For example, China adopted its first Company Law in 1904, which sounds backward until you realize that the first state in the United States to adopt a general corporations act (New Jersey) didn’t do that until 1896, and and the first special corporations acts in the US in which people could form corporations without a special charter from the legislature were in the 1850’s.
    In 1840, if you wanted to form a large scale business in the United States, you had two choices, you could either get a charter from the legislature or you could form a trust. The reason why there is a body of law called “anti-trust” is that US corporation law in 1880 didn’t allow you to do what you could do as a trust.
    The thing about Chinese law is that both an something like an “royal charter” or a “trust” where bothi recognized in the 19th century and were both commonly used.
    Also just to show you how various corporate forms are, the modern British corporation comes out of a different body of law than the modern American corporation. The modern American corporation is a descendant of English royal land grant companies. The modern British company is a descendant of partnerships, since joint stock corporations were banned in England from 1720 to 1825, while this ban was generally ignored in the colonies.
    The other thing is that innovation in corporate law hasn’t stopped. The preferred form of small corporations in the United States, the Limited Liability Company, didn’t exist in the US until 1977 and it was copied from the Germans.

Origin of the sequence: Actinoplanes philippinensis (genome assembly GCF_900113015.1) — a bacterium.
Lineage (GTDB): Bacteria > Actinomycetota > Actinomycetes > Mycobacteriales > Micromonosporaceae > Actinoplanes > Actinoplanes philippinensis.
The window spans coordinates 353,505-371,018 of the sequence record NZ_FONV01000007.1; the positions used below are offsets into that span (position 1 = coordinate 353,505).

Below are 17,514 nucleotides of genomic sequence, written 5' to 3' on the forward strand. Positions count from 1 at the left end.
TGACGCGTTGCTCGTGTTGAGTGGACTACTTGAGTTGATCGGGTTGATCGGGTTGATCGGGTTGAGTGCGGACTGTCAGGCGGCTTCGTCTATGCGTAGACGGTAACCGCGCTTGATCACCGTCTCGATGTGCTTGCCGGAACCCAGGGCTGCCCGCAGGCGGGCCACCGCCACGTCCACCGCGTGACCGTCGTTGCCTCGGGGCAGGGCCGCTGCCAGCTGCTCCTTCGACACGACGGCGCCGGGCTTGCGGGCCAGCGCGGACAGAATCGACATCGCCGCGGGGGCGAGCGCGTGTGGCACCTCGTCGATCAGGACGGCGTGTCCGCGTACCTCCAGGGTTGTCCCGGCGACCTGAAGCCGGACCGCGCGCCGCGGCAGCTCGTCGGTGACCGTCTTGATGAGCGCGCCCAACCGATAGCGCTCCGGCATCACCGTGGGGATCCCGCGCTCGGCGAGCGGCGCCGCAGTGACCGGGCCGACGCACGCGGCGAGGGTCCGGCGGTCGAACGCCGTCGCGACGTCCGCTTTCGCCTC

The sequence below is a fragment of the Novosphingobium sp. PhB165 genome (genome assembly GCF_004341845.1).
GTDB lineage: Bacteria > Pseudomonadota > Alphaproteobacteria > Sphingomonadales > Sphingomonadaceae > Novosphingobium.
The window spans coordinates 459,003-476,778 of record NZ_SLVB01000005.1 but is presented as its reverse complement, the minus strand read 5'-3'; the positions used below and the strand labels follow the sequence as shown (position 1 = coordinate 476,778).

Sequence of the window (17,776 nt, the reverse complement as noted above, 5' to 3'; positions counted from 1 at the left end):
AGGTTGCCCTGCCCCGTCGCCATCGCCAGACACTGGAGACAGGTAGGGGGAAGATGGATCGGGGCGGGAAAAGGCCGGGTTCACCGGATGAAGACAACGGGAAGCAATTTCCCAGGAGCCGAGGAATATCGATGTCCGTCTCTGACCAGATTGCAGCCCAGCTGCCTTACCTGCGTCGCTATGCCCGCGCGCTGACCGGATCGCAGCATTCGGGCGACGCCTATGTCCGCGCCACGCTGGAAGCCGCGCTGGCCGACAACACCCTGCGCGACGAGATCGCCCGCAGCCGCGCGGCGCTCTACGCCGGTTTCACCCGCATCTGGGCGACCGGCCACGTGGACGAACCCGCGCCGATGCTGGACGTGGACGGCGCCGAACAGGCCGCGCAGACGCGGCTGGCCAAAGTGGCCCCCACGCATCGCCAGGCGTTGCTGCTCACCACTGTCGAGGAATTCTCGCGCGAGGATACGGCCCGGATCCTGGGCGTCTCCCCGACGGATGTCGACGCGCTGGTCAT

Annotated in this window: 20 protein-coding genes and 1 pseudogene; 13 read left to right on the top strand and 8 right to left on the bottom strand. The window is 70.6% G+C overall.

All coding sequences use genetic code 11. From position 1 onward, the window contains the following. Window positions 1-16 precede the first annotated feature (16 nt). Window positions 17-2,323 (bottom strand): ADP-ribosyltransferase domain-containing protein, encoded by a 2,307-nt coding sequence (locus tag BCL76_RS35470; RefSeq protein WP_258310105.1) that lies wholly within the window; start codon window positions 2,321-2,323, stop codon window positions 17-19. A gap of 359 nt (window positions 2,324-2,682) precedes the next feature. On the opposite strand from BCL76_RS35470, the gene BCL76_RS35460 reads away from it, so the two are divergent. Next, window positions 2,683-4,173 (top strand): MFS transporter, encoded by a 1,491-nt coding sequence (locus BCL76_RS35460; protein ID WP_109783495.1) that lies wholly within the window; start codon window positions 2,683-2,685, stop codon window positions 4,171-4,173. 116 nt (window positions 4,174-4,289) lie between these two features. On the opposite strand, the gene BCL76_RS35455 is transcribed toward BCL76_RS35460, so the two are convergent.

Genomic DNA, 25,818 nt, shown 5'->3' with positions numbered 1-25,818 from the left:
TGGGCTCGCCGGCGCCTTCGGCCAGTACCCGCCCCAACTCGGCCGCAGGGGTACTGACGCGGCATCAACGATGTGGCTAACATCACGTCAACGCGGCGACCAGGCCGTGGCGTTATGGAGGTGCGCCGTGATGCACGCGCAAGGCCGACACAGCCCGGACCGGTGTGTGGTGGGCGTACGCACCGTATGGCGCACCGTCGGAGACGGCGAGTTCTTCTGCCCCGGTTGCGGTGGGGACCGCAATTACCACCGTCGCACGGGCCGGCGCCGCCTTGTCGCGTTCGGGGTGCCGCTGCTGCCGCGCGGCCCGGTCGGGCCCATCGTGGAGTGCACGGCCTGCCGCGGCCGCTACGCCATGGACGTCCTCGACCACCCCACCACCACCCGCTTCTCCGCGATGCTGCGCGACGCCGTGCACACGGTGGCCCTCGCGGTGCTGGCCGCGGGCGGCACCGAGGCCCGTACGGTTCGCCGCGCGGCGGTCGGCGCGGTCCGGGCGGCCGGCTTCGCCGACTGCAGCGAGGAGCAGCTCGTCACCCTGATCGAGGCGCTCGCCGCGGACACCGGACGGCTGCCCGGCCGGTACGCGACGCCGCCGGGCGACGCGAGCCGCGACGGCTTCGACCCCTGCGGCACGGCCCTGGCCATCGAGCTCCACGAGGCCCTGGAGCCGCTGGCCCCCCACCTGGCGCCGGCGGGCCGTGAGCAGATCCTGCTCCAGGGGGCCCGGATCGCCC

29. The only certainty in China is that there is none, either in one’s personal life or in business.
    1. There is no social safety net in China; therefore the Chinese are extremely protective of their cash reserves. Medical care is on a “pay as needed” basis. Without notice one’s home can be condemned with the occupants dispossessed and forced to relocate.
    2. Business also relies on cash rather than credit. The initiation and continued success of a Chinese business is dependant on government relations and connections. These can change rapidly as a result of the realignment of government officials due to promotions or replacements in connection with corruption prosecutions. If a Chinese businessman falls out of favor he will loose business opportunities and support or worse see his businesses shuttered due to suspensions of licenses or permits.
    3. The Chinese are apprehensive about the future having endured historical disruptions. They are focused on today and in commerce want to know how soon they can realize a profit. Rather than dealing with five-year projections they want to recoup an investment and turn a profit within the year. Any expenditure of capital which will not result in a return in the foreseeable future is viewed as suspect
    In view of the foregoing, the Chinese are reluctant to pay cash retainers or deposits in connection with either financing transactions (even where they have the opportunity to secure significant equity capital for their businesses) or to preserve or recover assets through proactive legal tactics. Alternatives, which are more in line with traditional Chinese business practices, must be implemented.

Leave a Reply

Your email address will not be published. Required fields are marked *